Dizzy Gillespie's contributions to jazz were huge. One of the greatest jazz trumpeters of all time (some would say the best), Gillespie was such a complex player that his contemporaries ended up copying Miles Davis and Fats Navarro instead, and it was not until Jon Faddis' emergence in the 1970s that Dizzy's style was successfully recreated. Somehow, Gillespie could make any "wrong" note fit, and harmonically he was ahead of everyone in the 1940s, including Charlie Parker. Unlike Bird, Dizzy was an enthusiastic teacher who wrote down his musical innovations and was eager to explain them to the next generation, thereby insuring that bebop would eventually become the foundation of jazz.
Dizzy Gillespie was also one of the key founders of Afro-Cuban (or Latin) jazz, adding Chano Pozo's conga to his orchestra in 1947, and utilizing complex poly-rhythms early on. The leader of two of the finest big bands in jazz history, Gillespie differed from many in the bop generation by being a masterful showman who could make his music seem both accessible and fun to the audience. With his puffed-out cheeks, bent trumpet (which occurred by accident in the early '50s when a dancer tripped over his horn), and quick wit, Dizzy was a colorful figure to watch. A natural comedian, Gillespie was also a superb scat singer and occasionally played Latin percussion for the fun of it, but it was his trumpet playing and leadership abilities that made him into a jazz giant.
The youngest of nine children, John Birks Gillespie taught himself trombone and then switched to trumpet when he was 12. He grew up in poverty, won a scholarship to an agricultural school (Laurinburg Institute in North Carolina), and then in 1935 dropped out of school to look for work as a musician. Inspired and initially greatly influenced by Roy Eldridge, Gillespie (who soon gained the nickname of "Dizzy") joined Frankie Fairfax's band in Philadelphia. In 1937, he became a member of Teddy Hill's orchestra in a spot formerly filled by Eldridge. Dizzy made his recording debut on Hill's rendition of "King Porter Stomp" and during his short period with the band toured Europe. After freelancing for a year, Gillespie joined Cab Calloway's orchestra (1939-1941), recording frequently with the popular bandleader and taking many short solos that trace his development; "Pickin' the Cabbage" finds Dizzy starting to emerge from Eldridge's shadow. However, Calloway did not care for Gillespie's constant chance-taking, calling his solos "Chinese music." After an incident in 1941 when a spitball was mischievously thrown at Calloway (he accused Gillespie but the culprit was actually Jonah Jones), Dizzy was fired.
Dizzy ignored the advice, jammed at Minton's Playhouse and Monroe's Uptown House where he tried out his new ideas, and in late 1942 joined Earl Hines' big band. Charlie Parker was hired on tenor and the sadly unrecorded orchestra was the first orchestra to explore early bebop. By then, Gillespie had his style together and he wrote his most famous composition "A Night in Tunisia." When Hines' singer Billy Eckstine went on his own and formed a new bop big band, Diz and Bird (along with Sarah Vaughan) were among the members. Gillespie stayed long enough to record a few numbers with Eckstine in 1944 (most noticeably "Opus X" and "Blowing the Blues Away"). That year he also participated in a pair of Coleman Hawkins-led sessions that are often thought of as the first full-fledged bebop dates, highlighted by Dizzy's composition "Woody'n You."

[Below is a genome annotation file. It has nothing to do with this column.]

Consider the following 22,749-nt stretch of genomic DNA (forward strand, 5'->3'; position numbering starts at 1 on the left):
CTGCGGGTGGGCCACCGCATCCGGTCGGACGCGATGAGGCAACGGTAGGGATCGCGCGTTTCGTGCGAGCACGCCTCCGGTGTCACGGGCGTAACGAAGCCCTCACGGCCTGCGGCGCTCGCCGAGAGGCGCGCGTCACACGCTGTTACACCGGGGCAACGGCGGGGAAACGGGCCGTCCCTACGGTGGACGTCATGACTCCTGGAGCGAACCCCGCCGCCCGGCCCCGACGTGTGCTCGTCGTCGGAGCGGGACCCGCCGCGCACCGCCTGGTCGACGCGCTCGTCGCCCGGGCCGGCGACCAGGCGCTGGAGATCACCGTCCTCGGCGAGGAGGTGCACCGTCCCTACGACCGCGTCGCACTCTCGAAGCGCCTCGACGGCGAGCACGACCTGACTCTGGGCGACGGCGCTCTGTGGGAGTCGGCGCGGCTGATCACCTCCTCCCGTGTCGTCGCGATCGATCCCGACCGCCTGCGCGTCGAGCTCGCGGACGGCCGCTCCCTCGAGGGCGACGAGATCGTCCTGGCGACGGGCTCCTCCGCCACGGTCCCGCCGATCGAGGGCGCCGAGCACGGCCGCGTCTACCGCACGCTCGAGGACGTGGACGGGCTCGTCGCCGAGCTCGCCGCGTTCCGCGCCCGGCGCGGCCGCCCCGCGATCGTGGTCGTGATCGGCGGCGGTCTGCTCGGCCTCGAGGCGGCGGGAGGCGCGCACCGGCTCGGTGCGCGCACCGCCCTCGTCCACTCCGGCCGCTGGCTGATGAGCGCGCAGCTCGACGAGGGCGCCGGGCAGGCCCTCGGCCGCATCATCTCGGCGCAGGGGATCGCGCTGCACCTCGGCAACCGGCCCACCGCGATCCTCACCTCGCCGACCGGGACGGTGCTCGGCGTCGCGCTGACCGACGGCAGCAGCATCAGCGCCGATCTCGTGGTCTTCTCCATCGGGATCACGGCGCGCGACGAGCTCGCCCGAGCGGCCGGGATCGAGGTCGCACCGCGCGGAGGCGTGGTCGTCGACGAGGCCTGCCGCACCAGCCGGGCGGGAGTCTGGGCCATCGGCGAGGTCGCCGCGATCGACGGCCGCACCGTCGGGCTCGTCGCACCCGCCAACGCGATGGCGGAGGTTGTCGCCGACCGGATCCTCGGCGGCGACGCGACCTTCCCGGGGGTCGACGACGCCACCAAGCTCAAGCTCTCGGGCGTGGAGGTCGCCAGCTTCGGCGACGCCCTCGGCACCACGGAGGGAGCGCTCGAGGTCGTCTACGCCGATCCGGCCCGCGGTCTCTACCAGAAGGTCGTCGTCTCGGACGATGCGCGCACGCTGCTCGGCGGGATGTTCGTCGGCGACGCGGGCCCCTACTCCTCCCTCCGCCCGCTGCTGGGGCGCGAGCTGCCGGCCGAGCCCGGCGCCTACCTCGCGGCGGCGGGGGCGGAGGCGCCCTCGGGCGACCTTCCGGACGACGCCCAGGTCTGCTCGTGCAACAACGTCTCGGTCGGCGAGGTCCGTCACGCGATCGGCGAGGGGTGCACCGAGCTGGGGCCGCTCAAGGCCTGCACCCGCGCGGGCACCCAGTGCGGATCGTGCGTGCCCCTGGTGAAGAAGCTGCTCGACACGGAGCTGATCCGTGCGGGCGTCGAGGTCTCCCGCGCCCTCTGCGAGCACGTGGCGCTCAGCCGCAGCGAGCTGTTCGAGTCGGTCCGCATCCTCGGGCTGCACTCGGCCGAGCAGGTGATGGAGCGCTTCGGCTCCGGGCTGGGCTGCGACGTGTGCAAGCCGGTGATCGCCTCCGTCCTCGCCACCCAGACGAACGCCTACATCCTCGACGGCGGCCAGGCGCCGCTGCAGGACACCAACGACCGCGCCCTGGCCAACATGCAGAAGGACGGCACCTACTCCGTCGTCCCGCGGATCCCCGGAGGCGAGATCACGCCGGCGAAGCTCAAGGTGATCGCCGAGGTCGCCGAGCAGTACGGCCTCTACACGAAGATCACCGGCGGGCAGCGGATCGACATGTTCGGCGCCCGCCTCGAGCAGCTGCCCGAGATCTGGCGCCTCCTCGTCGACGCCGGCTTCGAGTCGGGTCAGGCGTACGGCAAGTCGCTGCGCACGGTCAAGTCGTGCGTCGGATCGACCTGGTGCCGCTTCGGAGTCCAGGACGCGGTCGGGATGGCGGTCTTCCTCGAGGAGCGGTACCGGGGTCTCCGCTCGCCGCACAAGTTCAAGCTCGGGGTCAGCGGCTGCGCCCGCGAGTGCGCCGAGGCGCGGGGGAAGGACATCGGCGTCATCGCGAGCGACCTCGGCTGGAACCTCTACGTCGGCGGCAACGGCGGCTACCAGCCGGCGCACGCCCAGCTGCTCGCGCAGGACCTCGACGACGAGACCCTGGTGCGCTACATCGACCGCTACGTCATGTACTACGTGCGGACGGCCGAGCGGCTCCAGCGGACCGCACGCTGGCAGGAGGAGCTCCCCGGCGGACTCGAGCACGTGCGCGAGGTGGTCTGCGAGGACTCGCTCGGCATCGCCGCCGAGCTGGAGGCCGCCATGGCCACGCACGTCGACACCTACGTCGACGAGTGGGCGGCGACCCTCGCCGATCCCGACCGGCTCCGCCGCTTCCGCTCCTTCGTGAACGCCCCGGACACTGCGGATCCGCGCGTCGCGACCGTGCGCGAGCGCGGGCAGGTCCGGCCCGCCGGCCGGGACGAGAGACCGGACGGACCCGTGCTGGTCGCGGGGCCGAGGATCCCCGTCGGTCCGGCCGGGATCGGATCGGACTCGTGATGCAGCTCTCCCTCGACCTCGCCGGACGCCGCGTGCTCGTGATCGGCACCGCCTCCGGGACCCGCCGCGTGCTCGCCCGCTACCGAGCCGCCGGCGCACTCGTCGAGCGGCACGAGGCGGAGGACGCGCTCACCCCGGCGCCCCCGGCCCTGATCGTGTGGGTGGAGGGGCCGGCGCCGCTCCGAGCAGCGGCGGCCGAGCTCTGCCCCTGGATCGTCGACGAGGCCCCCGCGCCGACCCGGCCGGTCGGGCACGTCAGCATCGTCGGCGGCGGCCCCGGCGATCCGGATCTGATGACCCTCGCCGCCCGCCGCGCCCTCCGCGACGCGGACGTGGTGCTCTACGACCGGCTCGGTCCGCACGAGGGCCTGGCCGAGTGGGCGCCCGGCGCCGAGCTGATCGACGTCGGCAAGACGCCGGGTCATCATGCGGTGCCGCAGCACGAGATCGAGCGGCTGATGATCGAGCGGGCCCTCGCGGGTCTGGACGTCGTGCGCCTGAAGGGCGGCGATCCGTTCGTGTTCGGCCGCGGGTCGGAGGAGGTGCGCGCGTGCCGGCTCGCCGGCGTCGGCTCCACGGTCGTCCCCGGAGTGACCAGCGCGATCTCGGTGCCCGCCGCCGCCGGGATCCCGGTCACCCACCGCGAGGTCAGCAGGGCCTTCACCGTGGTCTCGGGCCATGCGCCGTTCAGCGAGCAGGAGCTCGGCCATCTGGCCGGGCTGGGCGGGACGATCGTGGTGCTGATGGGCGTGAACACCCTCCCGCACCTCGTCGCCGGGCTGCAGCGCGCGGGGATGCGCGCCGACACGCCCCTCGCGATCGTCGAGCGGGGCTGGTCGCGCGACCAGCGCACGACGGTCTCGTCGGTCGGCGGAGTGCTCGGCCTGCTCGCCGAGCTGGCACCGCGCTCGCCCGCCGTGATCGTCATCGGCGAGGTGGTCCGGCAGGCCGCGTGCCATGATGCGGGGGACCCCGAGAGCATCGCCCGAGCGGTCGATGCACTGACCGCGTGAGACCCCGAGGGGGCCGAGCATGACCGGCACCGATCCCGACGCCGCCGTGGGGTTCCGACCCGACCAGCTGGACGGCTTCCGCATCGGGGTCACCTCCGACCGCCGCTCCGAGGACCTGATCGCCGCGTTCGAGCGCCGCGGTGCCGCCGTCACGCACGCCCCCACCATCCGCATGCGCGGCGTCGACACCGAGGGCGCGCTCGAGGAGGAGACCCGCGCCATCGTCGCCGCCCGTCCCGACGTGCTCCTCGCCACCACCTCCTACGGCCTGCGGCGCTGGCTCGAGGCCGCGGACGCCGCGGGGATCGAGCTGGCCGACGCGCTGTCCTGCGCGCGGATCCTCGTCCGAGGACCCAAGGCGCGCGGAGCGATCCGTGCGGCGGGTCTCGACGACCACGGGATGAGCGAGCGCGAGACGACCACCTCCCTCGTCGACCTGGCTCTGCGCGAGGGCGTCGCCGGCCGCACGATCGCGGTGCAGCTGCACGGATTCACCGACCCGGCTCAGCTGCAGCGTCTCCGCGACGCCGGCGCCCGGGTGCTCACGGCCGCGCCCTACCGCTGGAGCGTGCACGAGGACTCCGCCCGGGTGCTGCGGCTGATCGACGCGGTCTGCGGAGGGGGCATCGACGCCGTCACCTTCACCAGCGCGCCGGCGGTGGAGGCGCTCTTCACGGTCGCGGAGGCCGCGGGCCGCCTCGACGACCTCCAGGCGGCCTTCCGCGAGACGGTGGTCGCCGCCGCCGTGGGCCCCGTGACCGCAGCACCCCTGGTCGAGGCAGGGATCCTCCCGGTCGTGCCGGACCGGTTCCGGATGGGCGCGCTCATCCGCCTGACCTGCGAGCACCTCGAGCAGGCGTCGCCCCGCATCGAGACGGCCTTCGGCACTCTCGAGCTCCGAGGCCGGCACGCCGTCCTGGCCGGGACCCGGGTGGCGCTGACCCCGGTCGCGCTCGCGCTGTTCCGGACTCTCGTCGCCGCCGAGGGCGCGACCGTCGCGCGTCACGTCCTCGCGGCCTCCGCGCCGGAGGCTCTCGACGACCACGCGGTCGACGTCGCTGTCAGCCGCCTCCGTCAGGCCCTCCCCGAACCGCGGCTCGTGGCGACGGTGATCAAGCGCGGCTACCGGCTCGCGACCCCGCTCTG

1945 was the breakthrough year. Dizzy Gillespie, who had led earlier bands on 52nd Street, finally teamed up with Charlie Parker on records. Their recordings of such numbers as "Salt Peanuts," "'Shaw Nuff," "Groovin' High," and "Hot House" confused swing fans who had never heard the advanced music as it was evolving; and Dizzy's rendition of "I Can't Get Started" completely reworked the former Bunny Berigan hit. It would take two years for the often frantic but ultimately logical new style to start catching on as the mainstream of jazz. Gillespie led an unsuccessful big band in 1945 (a Southern tour finished it), and late in the year he traveled with Parker to the West Coast to play a lengthy gig at Billy Berg's club in L.A. Unfortunately, the audiences were not enthusiastic (other than local musicians) and Dizzy (without Parker) soon returned to New York.
The following year, Dizzy Gillespie put together a successful and influential orchestra which survived for nearly four memorable years. "Manteca" became a standard, the exciting "Things to Come" was futuristic, and "Cubana Be/Cubana Bop" featured Chano Pozo. With such sidemen as the future original members of the Modern Jazz Quartet (Milt Jackson, John Lewis, Ray Brown, and Kenny Clarke), James Moody, J.J. Johnson, Yusef Lateef, and even a young John Coltrane, Gillespie's big band was a breeding ground for the new music. Dizzy's beret, goatee, and "bop glasses" helped make him a symbol of the music and its most popular figure. During 1948-1949, nearly every former swing band was trying to play bop, and for a brief period the major record companies tried very hard to turn the music into a fad.
Dizzy Gillespie's career was very well documented from 1945 on, particularly on Musicraft, Dial, and RCA in the 1940s; Verve in the 1950s; Philips and Limelight in the 1960s; and Pablo in later years. ~ Scott Yanow